Philanthropies’ Role in the year 2050
by Keith Porter
(based on his keynote at the F20 Philanthropy Forum 2019 in Tokyo)
During the 2019 Foundations 20 (F20) Platform in Japan, I had the opportunity to deliver a keynote address about the role of philanthropies in 2050 and beyond. I approached the topic by reflecting on the advantages and power that we presently hold—as well as our shortcomings—and incorporated thoughts from colleagues working across issue areas on how we can challenge ourselves to chart a path forward for more-effective and just action. Regardless of the sector, we have a lot of hard questions to consider as we think about the next 30 years.
1) The privileged position we occupy in philanthropy
Darren Walker, the president of the Ford Foundation wrote: “My fundamental, unwavering belief in philanthropy is informed by history and my own personal journey. Philanthropy was crucial in creating the blueprint for social progress in the 20th century that helped nations around the world eradicate disease, that lifted children like me out of poverty, and that financed the development of thousands of institutions and new capacity that expanded opportunity for billions of people around the globe. Philanthropy helped sustain the civil rights movement in the United States, the anti-apartheid movement in South Africa, and the human rights movement in Latin America during the darkest years of military government.”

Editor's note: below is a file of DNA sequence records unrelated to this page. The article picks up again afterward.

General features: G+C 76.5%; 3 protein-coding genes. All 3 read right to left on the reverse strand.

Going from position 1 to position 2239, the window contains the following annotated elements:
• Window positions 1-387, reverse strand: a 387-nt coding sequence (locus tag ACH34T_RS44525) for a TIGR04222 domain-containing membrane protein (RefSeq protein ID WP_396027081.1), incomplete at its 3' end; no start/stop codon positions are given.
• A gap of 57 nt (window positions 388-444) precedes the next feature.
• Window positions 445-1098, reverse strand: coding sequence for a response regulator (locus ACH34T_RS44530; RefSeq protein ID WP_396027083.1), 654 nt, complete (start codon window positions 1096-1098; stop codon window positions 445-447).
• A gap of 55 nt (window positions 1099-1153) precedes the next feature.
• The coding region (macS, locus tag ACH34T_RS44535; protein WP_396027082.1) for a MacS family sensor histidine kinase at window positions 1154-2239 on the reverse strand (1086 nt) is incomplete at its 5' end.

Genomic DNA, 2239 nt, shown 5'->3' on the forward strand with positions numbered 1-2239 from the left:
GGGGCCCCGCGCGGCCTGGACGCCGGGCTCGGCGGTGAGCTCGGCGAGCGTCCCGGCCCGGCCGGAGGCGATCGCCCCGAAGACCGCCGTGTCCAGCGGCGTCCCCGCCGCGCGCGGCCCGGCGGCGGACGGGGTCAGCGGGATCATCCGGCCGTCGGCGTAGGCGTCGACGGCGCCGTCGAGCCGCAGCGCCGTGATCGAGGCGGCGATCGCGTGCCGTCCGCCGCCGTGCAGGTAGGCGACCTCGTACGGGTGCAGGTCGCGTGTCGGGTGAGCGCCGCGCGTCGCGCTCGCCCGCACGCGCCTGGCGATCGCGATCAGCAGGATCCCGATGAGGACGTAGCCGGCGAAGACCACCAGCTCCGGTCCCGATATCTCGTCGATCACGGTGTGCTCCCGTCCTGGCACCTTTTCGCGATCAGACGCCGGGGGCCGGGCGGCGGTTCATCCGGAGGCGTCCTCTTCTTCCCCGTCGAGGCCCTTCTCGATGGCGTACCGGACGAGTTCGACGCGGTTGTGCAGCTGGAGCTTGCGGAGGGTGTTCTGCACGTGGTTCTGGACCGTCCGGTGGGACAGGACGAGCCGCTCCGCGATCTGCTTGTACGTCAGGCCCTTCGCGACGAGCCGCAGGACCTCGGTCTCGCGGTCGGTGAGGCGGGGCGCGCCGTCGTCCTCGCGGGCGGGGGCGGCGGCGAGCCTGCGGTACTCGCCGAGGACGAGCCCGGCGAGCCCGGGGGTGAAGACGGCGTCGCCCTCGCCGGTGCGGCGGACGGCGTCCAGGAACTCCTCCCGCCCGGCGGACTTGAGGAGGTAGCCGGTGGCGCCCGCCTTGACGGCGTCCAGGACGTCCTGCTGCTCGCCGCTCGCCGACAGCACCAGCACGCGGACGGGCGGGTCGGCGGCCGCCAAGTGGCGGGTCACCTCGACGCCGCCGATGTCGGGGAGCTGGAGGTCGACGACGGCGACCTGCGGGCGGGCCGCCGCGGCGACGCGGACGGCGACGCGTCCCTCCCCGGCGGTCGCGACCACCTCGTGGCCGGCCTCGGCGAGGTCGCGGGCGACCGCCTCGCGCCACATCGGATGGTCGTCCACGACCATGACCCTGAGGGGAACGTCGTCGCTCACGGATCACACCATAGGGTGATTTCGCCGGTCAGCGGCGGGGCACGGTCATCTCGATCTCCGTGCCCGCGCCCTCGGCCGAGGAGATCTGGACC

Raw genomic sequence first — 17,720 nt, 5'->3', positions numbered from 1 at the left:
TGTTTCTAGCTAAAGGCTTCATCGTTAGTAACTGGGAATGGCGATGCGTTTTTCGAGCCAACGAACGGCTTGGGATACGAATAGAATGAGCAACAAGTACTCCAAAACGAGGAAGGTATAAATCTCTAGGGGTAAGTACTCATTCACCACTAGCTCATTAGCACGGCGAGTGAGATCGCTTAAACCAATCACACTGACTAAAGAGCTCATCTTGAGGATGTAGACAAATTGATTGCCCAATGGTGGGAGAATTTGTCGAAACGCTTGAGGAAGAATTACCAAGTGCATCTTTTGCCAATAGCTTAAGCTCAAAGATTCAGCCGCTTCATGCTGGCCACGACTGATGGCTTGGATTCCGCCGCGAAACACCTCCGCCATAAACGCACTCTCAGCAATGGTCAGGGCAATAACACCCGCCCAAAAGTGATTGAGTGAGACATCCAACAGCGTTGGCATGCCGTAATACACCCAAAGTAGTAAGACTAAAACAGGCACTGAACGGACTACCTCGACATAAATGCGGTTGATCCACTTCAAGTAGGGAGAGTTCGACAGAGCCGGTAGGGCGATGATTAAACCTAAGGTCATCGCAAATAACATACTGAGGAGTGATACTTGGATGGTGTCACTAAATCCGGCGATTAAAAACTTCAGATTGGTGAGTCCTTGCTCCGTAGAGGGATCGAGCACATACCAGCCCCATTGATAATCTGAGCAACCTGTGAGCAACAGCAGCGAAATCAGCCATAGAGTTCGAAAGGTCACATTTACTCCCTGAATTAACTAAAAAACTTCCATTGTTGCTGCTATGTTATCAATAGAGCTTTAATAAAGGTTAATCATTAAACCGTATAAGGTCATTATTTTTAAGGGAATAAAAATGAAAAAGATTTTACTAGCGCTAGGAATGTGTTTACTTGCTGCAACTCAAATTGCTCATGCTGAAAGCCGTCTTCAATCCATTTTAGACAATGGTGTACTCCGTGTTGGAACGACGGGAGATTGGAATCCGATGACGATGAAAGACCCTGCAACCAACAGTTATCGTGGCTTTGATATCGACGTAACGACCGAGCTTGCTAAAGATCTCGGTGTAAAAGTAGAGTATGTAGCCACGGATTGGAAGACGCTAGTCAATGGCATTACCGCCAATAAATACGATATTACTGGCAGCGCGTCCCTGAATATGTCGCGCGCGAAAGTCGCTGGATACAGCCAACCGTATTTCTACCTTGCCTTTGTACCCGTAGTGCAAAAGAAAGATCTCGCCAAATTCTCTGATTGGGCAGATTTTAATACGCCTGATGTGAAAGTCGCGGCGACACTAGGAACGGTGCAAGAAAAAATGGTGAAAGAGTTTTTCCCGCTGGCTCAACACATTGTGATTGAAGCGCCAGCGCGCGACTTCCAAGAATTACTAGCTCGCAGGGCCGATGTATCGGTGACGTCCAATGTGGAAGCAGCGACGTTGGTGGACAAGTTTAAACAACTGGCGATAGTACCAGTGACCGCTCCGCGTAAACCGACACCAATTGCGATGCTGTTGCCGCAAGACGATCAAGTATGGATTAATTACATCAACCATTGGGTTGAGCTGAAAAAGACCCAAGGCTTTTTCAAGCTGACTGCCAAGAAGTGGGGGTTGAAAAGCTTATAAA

Of course, by definition, foundations have financial resources. But those financial resources translate into other advantages. We have significant influence over what topics are considered important. Our decisions impact the policy agenda, both domestically and internationally. When large philanthropies announce their funding priorities, other organizations – including governments – listen and sometimes re-align their own priorities. When the Bill and Melinda Gates Foundation announces that they will be targeting a specific disease, global health policy agendas around the world shift.
Likewise, philanthropies are under no obligation to follow the policy goals set by bodies like the United Nations, the G20, or any other government for that matter. We enjoy the luxury of pursuing our own agenda. We can take risks. We have freedom and flexibility. We can, if we so choose, quickly adopt new strategies and approaches. In theory, at least, we can swiftly respond and adapt, making philanthropists and their foundations very potent actors for the good of humanity.
We can also engage in long term thinking. Businesses too often do not look beyond the next quarterly earnings report. Politicians often cannot see beyond the next election cycle. But we have the ability to focus on generational change. We can do good today, but with effective strategy and vision, we can also structure that work in a way that will change the future. And we can foster discussion at the intersection of critical issues in ways other more siloed institutions cannot. We can draw attention to the connection between Climate change and Security, between Climate and Global Health Policy, between Climate and quality of life, and so on.
We can push governments and multilateral forums. That is what F20 did around the G20 summit 2019 in Japan. Working together to bring about even greater good. We can build networks. There are many great networks of philanthropies working together. And when we work together, we can add value to government and multilateral efforts.
This is evidenced in the value the Foundations 20 adds to the G20. We should always remember that our presence and engagement here add credibility and legitimacy and relevance to the G20’s existence.